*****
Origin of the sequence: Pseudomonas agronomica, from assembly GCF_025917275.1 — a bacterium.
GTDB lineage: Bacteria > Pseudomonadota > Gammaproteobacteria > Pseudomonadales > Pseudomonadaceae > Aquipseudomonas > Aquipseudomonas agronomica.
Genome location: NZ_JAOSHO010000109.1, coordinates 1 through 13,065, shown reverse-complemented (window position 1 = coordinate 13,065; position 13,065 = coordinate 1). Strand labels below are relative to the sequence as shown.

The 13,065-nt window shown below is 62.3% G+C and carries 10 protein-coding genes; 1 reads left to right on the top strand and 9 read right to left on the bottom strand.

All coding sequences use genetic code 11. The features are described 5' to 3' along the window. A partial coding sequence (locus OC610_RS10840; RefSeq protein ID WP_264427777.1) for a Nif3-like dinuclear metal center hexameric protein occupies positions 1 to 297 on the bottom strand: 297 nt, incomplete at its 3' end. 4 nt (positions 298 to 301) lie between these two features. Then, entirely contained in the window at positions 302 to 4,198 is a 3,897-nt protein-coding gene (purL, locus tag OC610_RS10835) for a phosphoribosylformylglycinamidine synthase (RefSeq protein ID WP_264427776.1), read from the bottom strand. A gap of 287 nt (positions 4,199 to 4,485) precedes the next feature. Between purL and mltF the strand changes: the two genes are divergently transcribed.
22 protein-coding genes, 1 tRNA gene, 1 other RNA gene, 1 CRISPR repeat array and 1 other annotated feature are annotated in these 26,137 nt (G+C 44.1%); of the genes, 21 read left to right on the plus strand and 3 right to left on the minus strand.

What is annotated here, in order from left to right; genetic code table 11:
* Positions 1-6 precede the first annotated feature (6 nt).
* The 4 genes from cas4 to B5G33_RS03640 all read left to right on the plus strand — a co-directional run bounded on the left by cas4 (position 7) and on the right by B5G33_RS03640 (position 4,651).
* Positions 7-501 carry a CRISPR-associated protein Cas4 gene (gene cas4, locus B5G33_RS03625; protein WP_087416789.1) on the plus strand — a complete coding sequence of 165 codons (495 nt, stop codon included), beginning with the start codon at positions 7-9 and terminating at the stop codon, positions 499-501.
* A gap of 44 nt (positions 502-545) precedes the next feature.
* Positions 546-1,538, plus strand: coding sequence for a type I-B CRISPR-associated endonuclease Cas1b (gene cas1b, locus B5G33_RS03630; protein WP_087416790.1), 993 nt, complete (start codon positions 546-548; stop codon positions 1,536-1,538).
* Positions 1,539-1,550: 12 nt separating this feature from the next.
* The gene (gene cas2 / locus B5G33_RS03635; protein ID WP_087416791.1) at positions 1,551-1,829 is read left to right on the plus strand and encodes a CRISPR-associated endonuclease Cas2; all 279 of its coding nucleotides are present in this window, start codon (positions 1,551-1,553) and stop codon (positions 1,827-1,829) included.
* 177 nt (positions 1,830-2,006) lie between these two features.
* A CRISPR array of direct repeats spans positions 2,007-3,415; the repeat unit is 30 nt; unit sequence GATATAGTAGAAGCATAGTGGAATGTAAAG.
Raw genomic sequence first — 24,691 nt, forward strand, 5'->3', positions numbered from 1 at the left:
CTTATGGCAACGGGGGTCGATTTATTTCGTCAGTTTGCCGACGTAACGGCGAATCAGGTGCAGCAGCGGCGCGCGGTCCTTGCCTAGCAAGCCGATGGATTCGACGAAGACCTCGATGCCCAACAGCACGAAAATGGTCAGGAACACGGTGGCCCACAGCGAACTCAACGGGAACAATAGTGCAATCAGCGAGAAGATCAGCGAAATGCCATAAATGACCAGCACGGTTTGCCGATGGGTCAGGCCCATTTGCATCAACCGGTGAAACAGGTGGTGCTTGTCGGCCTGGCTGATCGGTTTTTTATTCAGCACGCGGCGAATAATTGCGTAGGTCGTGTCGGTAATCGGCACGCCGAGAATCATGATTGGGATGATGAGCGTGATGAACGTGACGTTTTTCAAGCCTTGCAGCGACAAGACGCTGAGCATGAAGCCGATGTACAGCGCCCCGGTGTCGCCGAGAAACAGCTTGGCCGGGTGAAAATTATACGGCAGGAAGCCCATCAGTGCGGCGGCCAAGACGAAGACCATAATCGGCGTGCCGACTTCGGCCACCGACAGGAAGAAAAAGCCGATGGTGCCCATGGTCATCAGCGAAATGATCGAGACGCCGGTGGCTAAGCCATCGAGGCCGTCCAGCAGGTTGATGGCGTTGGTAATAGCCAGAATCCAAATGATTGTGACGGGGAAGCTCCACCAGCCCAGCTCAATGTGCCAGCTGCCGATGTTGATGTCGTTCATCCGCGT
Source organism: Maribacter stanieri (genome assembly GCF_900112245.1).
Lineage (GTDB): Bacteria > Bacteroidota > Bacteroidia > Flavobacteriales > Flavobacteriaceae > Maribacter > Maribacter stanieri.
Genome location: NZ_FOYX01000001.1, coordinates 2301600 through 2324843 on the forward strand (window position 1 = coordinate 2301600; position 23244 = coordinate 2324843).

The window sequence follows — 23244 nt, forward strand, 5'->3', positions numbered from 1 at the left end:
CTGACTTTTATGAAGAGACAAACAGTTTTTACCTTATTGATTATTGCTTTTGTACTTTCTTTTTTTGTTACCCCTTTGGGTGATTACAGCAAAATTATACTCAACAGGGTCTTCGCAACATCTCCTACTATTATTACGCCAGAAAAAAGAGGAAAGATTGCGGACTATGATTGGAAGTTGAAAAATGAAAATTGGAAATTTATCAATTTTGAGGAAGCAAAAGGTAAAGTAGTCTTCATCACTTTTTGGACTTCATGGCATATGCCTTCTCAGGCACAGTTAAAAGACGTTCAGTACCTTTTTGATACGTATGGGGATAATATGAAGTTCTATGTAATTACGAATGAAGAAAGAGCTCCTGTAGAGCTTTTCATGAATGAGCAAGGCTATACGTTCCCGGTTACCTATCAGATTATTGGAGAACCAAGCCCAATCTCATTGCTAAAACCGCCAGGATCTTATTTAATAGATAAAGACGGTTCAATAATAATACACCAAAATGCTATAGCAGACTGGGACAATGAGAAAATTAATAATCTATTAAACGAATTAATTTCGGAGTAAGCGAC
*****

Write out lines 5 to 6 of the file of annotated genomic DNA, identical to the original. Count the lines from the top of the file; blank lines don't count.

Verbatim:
All coding sequences use genetic code 11. The features are described 5' to 3' along the window. A partial coding sequence (locus OC610_RS10840; RefSeq protein ID WP_264427777.1) for a Nif3-like dinuclear metal center hexameric protein occupies positions 1 to 297 on the bottom strand: 297 nt, incomplete at its 3' end. 4 nt (positions 298 to 301) lie between these two features. Then, entirely contained in the window at positions 302 to 4,198 is a 3,897-nt protein-coding gene (purL, locus tag OC610_RS10835) for a phosphoribosylformylglycinamidine synthase (RefSeq protein ID WP_264427776.1), read from the bottom strand. A gap of 287 nt (positions 4,199 to 4,485) precedes the next feature. Between purL and mltF the strand changes: the two genes are divergently transcribed.
22 protein-coding genes, 1 tRNA gene, 1 other RNA gene, 1 CRISPR repeat array and 1 other annotated feature are annotated in these 26,137 nt (G+C 44.1%); of the genes, 21 read left to right on the plus strand and 3 right to left on the minus strand.